For many years I’ve been using constructions of two interrelated clauses where each of the two verbs comes with a comparative adverb or adjective of some sort (so either with more or less, or else with the equivalent ‑er inflection if the adverb/adjective is short enough for that).
Here are some examples of what I’m talking about, with the comparative adverbs from both clauses rendered in bold:
- The more you eat, the fatter you get.
- The faster you go, the sooner you get there.
- The more I spoke, the less interested she became.
In all three of those examples, we have two verbs proportionally linked by each one’s progressive change. I think this is pretty standard English.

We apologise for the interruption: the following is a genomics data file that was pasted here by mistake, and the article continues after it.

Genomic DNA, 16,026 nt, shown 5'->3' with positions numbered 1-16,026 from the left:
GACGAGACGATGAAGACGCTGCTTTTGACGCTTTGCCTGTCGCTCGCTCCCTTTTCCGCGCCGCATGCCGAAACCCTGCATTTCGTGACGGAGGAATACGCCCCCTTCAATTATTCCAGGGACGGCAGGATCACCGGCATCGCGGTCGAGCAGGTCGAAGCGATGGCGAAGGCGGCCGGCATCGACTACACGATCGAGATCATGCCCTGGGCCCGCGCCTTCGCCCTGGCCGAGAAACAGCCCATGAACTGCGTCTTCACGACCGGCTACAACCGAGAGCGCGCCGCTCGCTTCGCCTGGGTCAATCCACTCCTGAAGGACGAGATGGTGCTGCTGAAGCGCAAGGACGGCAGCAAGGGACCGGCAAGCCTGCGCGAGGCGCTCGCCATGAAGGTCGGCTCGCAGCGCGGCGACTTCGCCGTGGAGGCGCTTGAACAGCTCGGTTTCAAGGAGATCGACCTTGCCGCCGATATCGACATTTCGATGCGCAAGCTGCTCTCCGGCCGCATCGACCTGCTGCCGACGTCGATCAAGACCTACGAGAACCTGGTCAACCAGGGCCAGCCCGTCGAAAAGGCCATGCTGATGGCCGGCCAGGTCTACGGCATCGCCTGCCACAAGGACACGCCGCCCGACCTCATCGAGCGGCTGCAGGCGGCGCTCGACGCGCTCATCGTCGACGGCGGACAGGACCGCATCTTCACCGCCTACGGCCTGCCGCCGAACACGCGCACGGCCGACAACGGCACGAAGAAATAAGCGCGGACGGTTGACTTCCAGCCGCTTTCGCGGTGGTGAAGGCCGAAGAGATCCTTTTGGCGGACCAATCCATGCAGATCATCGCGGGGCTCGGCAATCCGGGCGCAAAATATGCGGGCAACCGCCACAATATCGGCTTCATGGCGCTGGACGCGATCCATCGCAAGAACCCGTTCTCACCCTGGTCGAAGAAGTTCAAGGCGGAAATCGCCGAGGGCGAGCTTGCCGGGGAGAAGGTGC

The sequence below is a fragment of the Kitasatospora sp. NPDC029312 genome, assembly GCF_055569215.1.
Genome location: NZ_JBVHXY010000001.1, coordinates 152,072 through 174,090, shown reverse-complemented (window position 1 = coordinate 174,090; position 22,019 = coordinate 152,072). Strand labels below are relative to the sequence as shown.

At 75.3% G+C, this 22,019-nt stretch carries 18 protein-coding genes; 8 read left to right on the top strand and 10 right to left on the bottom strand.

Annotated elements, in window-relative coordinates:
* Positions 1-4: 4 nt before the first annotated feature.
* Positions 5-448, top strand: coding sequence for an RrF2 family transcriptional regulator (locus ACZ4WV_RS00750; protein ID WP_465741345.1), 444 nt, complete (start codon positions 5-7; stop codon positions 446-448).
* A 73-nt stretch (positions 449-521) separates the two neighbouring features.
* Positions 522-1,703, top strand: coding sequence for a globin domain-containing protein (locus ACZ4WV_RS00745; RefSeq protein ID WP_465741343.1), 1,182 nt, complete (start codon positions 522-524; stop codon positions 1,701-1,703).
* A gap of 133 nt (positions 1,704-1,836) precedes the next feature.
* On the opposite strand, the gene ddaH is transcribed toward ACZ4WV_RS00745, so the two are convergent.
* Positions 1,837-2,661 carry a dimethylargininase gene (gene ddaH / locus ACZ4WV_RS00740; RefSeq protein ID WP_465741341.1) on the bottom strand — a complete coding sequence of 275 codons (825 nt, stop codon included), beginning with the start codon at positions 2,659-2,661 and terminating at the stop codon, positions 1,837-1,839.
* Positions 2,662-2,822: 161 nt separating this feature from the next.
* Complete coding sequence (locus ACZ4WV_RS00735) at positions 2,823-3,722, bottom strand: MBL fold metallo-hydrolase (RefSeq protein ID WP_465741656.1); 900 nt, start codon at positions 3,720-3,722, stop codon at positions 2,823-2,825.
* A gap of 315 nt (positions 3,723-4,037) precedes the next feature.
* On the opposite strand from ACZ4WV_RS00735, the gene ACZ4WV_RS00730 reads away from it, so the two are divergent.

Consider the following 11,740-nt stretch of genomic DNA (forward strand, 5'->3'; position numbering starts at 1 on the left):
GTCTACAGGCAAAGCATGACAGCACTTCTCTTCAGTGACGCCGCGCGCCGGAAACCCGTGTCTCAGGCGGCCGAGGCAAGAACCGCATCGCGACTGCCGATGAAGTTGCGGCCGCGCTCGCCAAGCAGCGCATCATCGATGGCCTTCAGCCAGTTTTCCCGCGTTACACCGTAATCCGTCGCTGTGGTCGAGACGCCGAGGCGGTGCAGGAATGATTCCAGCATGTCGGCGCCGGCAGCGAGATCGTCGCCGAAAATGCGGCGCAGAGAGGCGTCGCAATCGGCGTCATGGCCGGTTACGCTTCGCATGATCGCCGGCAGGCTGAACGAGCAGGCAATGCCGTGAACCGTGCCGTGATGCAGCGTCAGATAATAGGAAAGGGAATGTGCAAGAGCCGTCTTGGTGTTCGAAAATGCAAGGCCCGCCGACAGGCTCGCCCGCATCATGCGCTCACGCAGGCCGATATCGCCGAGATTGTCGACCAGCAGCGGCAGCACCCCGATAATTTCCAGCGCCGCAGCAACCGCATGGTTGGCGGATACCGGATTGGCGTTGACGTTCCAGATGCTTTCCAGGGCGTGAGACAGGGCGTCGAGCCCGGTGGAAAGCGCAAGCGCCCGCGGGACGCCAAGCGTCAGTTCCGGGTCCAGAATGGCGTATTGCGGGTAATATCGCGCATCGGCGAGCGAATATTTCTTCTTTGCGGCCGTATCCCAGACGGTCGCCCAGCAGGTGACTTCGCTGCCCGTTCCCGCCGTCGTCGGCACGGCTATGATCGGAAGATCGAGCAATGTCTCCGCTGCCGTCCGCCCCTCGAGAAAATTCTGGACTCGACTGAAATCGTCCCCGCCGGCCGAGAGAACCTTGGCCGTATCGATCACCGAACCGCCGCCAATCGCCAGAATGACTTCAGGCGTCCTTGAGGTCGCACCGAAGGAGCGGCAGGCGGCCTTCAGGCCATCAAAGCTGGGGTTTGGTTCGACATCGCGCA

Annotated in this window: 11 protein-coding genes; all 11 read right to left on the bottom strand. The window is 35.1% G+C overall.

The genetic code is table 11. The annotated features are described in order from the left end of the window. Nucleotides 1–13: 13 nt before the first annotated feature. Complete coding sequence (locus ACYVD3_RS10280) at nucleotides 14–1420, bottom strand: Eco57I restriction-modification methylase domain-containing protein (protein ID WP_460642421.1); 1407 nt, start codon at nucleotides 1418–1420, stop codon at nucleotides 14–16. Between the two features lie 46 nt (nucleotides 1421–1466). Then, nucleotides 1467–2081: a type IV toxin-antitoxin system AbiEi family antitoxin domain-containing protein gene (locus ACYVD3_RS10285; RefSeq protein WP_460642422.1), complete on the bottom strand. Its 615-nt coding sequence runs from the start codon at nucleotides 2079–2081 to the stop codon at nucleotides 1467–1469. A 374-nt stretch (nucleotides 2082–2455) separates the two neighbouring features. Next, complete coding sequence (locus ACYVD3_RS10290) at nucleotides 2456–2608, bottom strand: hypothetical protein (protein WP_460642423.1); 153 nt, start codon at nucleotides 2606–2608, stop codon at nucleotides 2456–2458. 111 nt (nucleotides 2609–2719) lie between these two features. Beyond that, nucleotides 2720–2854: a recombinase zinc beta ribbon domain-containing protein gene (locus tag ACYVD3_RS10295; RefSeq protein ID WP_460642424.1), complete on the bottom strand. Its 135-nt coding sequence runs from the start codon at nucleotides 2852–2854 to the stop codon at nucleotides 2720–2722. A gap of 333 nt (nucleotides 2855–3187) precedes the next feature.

However, today I saw a sentence that did not use a comparative adverb in the first clause, only in the second, yet was surely still intended to convey proportional growth between the verbs in its two interrelated halves:
- The importance of interfaces increases the bigger your application becomes.
Where’s the comparative adverb/adjective in the first clause in that sentence that’s licensing comparative adjective in the second clause? Is this usage valid and is it common in English?
If so, I’ll like it even more because trying to fit all such sentences into a standard the more X, the more Y pattern can sometimes create weird sentences. For example, this one seems weird to me:
- The more scientists work on a solution, the more probably they will find one.